Top 5 reports for every improvement project

Picture of Jason Williams

Published on 30 August 2023 at 13:30

by Jason Williams

top 5 reports

The importance of effective reporting  

In the world of improvement, buy-in and communication are critical. Whether you're leading a small-scale process improvement initiative or managing a large-scale transformation project, having all stakeholders onboard and vital decisions made in a timely fashion can make all the difference in achieving your goals. Reports are a crucial tool in this regard, providing all manner of stakeholders with the necessary information to make informed decisions and track progress. 


In this article, we'll delve into the top five reports that should be an integral part of every improvement project. These reports offer valuable insights, help share and overcome bottlenecks, measure success, and ensure lessons are learnt. 


In summary our top 5 reports for every improvement project are: 


  • Highlight report (project on a page / A3)  
  • Detailed project report   
  • Learning and reflections  
  • Implementation plan
  • Completion certificate 


Highlight report (aka Project on a page, or A3) 

A Project Status Report is your project's compass. It provides a high-level overview of where your improvement project stands at any given moment. This report typically includes key information such as reiterating your aim, summary of progress and outline plans for the next period. Here are some essential components of a Project Status Report:  


  • Aim statement
  • Progress score and status update
  • Outcome measure chart(s)
  • Risks and challenges
  • Plans for the next period


Regularly updating and sharing the Project Status Report with your team and stakeholders keeps everyone aligned and informed about the project's progress and potential roadblocks. 



Detailed project report

Sometimes you need to share all the details of your project with a colleague. This is when the Detailed Project Report comes in handy. It will extract all the fields and data from your project into one report for you. It includes amongst other things these elements:  


  • Details from the project general page
  • List of members
  • Driver Diagram
  • All measures and charts
  • All PDSA cycles

Learning and reflections report 

Continuous improvement is a core principle of project management. A Learning and Reflections Report captures valuable insights and experiences gained throughout the course of your improvement project. This type of report should include:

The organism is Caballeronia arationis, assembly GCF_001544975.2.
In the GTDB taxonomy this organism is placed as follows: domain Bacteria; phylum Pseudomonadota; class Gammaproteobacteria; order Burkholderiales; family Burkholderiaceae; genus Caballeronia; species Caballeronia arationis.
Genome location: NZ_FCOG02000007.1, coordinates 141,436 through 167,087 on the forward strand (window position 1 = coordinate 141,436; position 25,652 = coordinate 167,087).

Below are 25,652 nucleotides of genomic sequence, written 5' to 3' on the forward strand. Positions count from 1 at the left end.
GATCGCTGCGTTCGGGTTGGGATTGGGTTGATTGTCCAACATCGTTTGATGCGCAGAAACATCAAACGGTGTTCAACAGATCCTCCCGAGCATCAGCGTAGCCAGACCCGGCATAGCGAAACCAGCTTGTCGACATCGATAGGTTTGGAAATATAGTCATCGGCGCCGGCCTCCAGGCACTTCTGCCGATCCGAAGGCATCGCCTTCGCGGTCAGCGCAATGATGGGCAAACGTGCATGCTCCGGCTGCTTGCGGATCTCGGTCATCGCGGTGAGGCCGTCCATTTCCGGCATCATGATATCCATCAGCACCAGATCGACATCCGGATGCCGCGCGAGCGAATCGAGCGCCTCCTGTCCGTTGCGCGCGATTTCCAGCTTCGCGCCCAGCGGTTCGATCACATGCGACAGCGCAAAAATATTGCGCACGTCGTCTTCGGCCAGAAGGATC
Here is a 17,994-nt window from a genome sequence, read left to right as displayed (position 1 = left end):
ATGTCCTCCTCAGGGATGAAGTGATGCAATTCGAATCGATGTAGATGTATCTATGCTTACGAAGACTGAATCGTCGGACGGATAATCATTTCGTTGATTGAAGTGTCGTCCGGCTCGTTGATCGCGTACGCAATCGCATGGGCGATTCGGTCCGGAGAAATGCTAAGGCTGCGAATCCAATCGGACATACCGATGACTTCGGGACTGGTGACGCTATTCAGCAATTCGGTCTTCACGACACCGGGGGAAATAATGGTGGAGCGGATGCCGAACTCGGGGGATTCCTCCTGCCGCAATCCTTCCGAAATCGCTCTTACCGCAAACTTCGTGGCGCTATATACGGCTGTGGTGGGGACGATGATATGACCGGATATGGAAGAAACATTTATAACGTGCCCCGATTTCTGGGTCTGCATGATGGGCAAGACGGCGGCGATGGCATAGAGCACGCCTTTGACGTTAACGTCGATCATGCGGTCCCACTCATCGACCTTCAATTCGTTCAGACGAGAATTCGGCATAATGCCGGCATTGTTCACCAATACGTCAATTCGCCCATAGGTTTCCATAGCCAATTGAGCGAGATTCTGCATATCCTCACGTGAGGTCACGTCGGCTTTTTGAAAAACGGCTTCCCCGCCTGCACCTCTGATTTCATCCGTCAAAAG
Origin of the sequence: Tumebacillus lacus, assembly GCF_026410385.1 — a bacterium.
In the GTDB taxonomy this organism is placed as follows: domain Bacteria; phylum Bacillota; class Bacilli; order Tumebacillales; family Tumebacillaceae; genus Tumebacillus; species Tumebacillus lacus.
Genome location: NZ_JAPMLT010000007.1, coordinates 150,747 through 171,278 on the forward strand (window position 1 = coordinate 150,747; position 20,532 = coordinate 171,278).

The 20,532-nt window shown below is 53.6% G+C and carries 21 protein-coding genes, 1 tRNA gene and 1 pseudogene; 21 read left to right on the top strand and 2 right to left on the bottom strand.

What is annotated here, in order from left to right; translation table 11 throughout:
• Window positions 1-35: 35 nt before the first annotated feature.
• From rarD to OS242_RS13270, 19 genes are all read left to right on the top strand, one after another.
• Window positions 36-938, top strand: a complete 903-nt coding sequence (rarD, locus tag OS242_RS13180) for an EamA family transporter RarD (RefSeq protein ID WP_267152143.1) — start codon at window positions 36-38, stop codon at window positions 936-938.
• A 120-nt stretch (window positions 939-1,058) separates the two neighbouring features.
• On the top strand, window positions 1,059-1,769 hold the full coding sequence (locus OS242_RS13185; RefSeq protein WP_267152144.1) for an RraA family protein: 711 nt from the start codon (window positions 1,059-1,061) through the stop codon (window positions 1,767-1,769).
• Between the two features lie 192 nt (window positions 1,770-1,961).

• What worked well during the project
  • What didn't work as expected
  • Key takeaways and recommendations for future projects
  • Areas where processes or strategies could be improved

This report helps you avoid making the same mistakes in future projects and encourages a culture of learning and innovation within your organisation. It is good practice to start filling out this report during the testing stage of the project as lessons emerge and complete it once the project is being wrapped up.


Implementation plan

Successful implementation of the results of an improvement project requires a well-rounded plan designed to incorporate your changes into 'business as usual'. Covering aspects such as documentation, staff education and ongoing investment this plan is a must if your project success is going to be sustained.

Such a report will normal cover:


  • Standardisation and documentation
  • Quality control
  • Staff education and support processes
  • Resource implications
  • Maintaining staff engagement

Project completion certificate

Having a certificate of completion can serve as a great reward for staff to highlight learning, demonstrate success and support progression in their specific field. These certificate reports can then be generated when viewing the successful project and exported as A4 PDF files to be used in personal development reviews, evidencing competency or even count towards continuous professional development credits.


A few examples of where certificates have been used in Life QI are:


  • On completion of a QI Training course
  • When a project reaches a certain milestone
  • Completed projects
  • Junior Doctor QI Training

Finding and running project reports

Reporting on a project is done when viewing the project in question. You can access the range of report types (templates) available to your organisation from the ‘Actions’ button near the top right of the project. This help article explains the process step-by-step: Running a project report.


If you need help creating any of these reports for your organisation, please contact your Customer Success Manager, or the Life QI support team on



Effective reporting for effective improvement

Reports are not just paperwork; they are powerful tools that teams to steer improvement projects toward success. By regularly generating and reviewing these top five reports you can keep your project on track, make data-driven decisions, and ensure that your improvement efforts lead to meaningful and sustainable results. Remember, in the world of improvement, knowledge is power, and these reports provide the knowledge you need to drive positive change.



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